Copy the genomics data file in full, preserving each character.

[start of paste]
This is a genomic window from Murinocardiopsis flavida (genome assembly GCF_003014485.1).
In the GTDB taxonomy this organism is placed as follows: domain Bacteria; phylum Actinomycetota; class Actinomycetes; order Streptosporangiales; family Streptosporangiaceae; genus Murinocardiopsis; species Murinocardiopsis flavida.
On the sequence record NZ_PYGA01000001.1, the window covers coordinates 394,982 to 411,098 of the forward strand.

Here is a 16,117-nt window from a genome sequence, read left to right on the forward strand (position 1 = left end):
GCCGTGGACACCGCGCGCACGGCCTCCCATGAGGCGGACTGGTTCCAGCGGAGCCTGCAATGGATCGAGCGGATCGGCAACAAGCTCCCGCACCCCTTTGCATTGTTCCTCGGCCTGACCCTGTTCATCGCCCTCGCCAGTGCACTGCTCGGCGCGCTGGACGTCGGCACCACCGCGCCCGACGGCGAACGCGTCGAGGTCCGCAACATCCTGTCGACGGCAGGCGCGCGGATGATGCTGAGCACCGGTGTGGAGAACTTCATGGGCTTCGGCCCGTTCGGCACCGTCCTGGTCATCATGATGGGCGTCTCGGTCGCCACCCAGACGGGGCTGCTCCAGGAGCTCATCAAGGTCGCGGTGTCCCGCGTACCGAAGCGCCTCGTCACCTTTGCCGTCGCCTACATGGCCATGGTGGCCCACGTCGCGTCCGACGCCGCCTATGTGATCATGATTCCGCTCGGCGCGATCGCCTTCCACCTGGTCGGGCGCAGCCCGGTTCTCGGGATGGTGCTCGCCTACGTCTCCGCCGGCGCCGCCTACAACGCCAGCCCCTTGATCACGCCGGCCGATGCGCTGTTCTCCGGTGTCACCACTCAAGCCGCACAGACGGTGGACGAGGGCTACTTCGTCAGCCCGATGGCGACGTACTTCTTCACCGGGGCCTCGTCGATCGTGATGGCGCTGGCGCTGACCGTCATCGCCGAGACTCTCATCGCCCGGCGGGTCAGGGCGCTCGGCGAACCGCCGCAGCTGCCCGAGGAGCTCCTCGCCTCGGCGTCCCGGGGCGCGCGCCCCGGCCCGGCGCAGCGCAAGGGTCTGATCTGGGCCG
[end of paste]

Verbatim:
This is a genomic window from Murinocardiopsis flavida (genome assembly GCF_003014485.1).
In the GTDB taxonomy this organism is placed as follows: domain Bacteria; phylum Actinomycetota; class Actinomycetes; order Streptosporangiales; family Streptosporangiaceae; genus Murinocardiopsis; species Murinocardiopsis flavida.
On the sequence record NZ_PYGA01000001.1, the window covers coordinates 394,982 to 411,098 of the forward strand.

Here is a 16,117-nt window from a genome sequence, read left to right on the forward strand (position 1 = left end):
GCCGTGGACACCGCGCGCACGGCCTCCCATGAGGCGGACTGGTTCCAGCGGAGCCTGCAATGGATCGAGCGGATCGGCAACAAGCTCCCGCACCCCTTTGCATTGTTCCTCGGCCTGACCCTGTTCATCGCCCTCGCCAGTGCACTGCTCGGCGCGCTGGACGTCGGCACCACCGCGCCCGACGGCGAACGCGTCGAGGTCCGCAACATCCTGTCGACGGCAGGCGCGCGGATGATGCTGAGCACCGGTGTGGAGAACTTCATGGGCTTCGGCCCGTTCGGCACCGTCCTGGTCATCATGATGGGCGTCTCGGTCGCCACCCAGACGGGGCTGCTCCAGGAGCTCATCAAGGTCGCGGTGTCCCGCGTACCGAAGCGCCTCGTCACCTTTGCCGTCGCCTACATGGCCATGGTGGCCCACGTCGCGTCCGACGCCGCCTATGTGATCATGATTCCGCTCGGCGCGATCGCCTTCCACCTGGTCGGGCGCAGCCCGGTTCTCGGGATGGTGCTCGCCTACGTCTCCGCCGGCGCCGCCTACAACGCCAGCCCCTTGATCACGCCGGCCGATGCGCTGTTCTCCGGTGTCACCACTCAAGCCGCACAGACGGTGGACGAGGGCTACTTCGTCAGCCCGATGGCGACGTACTTCTTCACCGGGGCCTCGTCGATCGTGATGGCGCTGGCGCTGACCGTCATCGCCGAGACTCTCATCGCCCGGCGGGTCAGGGCGCTCGGCGAACCGCCGCAGCTGCCCGAGGAGCTCCTCGCCTCGGCGTCCCGGGGCGCGCGCCCCGGCCCGGCGCAGCGCAAGGGTCTGATCTGGGCCG